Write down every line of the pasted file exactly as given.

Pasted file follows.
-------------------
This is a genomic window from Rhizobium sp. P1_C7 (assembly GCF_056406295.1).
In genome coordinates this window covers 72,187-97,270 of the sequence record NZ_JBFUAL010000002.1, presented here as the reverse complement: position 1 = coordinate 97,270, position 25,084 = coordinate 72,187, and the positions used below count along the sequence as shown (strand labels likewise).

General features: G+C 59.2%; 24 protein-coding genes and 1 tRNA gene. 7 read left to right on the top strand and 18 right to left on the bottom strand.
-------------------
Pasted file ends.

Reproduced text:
This is a genomic window from Rhizobium sp. P1_C7 (assembly GCF_056406295.1).
In genome coordinates this window covers 72,187-97,270 of the sequence record NZ_JBFUAL010000002.1, presented here as the reverse complement: position 1 = coordinate 97,270, position 25,084 = coordinate 72,187, and the positions used below count along the sequence as shown (strand labels likewise).

General features: G+C 59.2%; 24 protein-coding genes and 1 tRNA gene. 7 read left to right on the top strand and 18 right to left on the bottom strand.